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Lakeland Police fire woman at center of sex scandal

6:11 PM, Sep 11, 2013   |    comments
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Lakeland, Fla. -- A shocking development on Wednesday in the Lakeland PD scandal. The woman at the center of it all, Sue Eberle, was officially fired.

Eberle, who considers herself a whistleblower, has threatened to file a lawsuit against the department for a hostile work environment, accusing several officers of coercing her to have sex.

"As of today, she has been terminated," said Lakeland Police Chief Lisa Womack.

The offense?

"Conduct unbecoming, untruthfulness, and required conduct and cooperation during an investigation for case 12-025," said Womack.

That was the case that started it all.

It involved an allegation of sex in an abandoned church between Eberle and a now-former officer who has since quit the force.

Womack concluded Eberle tried to cover it up, lied, and when faced with termination, went public with what has turned out to be a far more widespread embarrassment.

"This has been a very sad chapter for the Lakeland Police Department," said Chief Womack.

"This is just another hit, you know? She was down. This is just another kick in the ribs," said David Linesch, Eberle's attorney.

Linesch, who sat listening at the back of the room during the hearing, called it shameful. Eberle, he said, was described as exceptionally cooperative in the State Attorney's investigative report which brought he scandal to light.

He repeated Eberle had been the victim of a hostile work environment, and threatened to sue.

"If need be, I will litigate this to the very end. I think a jury would be extremely sympathetic to Sue's claims and I think they would reward her significant damages," said Linesch.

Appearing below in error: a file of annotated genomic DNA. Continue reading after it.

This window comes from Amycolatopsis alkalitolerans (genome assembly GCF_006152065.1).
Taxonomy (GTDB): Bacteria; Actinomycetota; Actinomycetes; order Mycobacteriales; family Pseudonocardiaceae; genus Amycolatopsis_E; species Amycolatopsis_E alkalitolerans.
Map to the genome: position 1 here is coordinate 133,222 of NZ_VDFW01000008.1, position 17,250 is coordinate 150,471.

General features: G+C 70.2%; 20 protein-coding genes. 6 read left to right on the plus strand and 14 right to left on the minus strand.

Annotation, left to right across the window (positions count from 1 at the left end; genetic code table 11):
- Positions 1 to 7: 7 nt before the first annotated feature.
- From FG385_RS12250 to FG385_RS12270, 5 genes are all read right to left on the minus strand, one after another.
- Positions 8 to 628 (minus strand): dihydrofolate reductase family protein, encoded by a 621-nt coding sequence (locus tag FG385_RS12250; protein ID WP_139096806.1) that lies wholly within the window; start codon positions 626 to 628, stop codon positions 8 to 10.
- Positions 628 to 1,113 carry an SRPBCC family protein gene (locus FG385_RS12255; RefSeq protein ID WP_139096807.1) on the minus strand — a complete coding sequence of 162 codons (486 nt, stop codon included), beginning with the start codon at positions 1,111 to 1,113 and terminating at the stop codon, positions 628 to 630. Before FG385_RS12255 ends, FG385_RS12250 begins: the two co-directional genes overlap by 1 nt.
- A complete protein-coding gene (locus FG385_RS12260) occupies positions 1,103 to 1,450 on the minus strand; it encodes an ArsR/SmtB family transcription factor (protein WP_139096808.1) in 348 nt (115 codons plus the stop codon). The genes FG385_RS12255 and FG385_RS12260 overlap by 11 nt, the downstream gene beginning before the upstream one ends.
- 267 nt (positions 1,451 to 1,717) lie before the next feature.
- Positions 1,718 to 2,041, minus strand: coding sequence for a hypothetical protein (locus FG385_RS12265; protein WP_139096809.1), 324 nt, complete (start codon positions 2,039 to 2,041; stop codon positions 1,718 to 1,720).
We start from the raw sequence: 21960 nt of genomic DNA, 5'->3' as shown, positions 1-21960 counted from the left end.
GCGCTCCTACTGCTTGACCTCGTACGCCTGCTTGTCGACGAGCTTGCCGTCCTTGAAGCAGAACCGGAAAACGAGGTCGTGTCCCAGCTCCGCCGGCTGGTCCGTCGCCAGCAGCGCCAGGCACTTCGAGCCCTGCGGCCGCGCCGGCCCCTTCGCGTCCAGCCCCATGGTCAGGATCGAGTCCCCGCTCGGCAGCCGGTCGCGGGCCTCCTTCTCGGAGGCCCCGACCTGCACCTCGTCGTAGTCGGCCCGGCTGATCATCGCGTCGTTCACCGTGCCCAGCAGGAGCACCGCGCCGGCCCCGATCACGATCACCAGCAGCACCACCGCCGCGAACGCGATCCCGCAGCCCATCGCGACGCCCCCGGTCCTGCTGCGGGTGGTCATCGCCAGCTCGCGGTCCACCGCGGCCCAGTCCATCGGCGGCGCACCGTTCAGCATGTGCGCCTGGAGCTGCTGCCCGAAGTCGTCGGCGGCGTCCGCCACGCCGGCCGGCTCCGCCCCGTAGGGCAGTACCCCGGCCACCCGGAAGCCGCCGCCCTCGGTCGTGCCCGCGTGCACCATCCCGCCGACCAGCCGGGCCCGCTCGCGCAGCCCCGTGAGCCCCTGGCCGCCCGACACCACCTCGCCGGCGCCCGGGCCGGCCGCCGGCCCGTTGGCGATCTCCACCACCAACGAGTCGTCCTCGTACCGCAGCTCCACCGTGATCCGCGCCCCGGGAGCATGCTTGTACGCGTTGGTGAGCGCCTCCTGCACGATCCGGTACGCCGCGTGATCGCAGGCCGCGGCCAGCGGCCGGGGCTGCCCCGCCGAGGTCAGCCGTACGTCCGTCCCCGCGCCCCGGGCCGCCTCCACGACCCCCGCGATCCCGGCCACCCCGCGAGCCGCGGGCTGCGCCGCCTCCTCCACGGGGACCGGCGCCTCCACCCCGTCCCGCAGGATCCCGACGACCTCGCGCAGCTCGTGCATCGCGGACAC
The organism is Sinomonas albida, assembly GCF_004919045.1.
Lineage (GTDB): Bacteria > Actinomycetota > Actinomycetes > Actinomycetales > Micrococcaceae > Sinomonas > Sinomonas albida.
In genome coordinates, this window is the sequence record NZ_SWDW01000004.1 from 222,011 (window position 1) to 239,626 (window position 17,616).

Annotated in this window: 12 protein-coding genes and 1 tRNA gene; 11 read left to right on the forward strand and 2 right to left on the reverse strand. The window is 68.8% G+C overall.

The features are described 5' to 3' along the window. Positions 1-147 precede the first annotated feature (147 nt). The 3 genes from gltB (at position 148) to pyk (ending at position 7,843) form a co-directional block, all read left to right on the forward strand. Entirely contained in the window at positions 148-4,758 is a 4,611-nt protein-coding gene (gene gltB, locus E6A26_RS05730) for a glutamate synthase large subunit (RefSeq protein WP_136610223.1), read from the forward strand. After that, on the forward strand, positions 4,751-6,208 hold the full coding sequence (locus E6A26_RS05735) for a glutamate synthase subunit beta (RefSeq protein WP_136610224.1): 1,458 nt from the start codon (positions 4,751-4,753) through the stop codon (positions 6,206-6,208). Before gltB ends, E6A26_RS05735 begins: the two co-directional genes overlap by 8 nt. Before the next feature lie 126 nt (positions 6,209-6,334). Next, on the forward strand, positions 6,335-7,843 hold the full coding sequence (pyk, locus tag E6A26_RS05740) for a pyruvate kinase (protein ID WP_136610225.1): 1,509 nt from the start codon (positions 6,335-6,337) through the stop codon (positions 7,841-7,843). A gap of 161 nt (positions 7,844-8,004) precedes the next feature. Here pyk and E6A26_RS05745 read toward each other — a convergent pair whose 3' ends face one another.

In addition to Eberle being dismissed, 10 Lakeland officers have lost their jobs in the wake of the scandal as well as one firefighter. Seven Lakeland officers have received discipline, reprimands and/or counseling. Five others were implicated, but those allegations were never substantiated.

"I believe that the disciplinary decisions have been appropriate. I believe they've been fair. I believe they've been consistent. And I believe we are now closing this particular chapter," Womack told the civilian panel reviewing the case.

Going forward, Womack outlined steps the department is now taking to ensure higher ethical training and standards.

She called it "the lifeguard" approach: blowing the whistle on rule violations, ready to jump in at the first sign of trouble.

It's a safety net Sue Eberle's lawyer says the now-former civilian crime analyst never had.

"There wasn't any lifeguard on duty when Sue Eberle worked here," said Linesch.

Chief Womack says Wednesday's announcements mark the end of their disciplinary investigation.

Before being fired, Eberle had been on paid leave.

Her attorney says they'd be willing to discuss a financial settlement.


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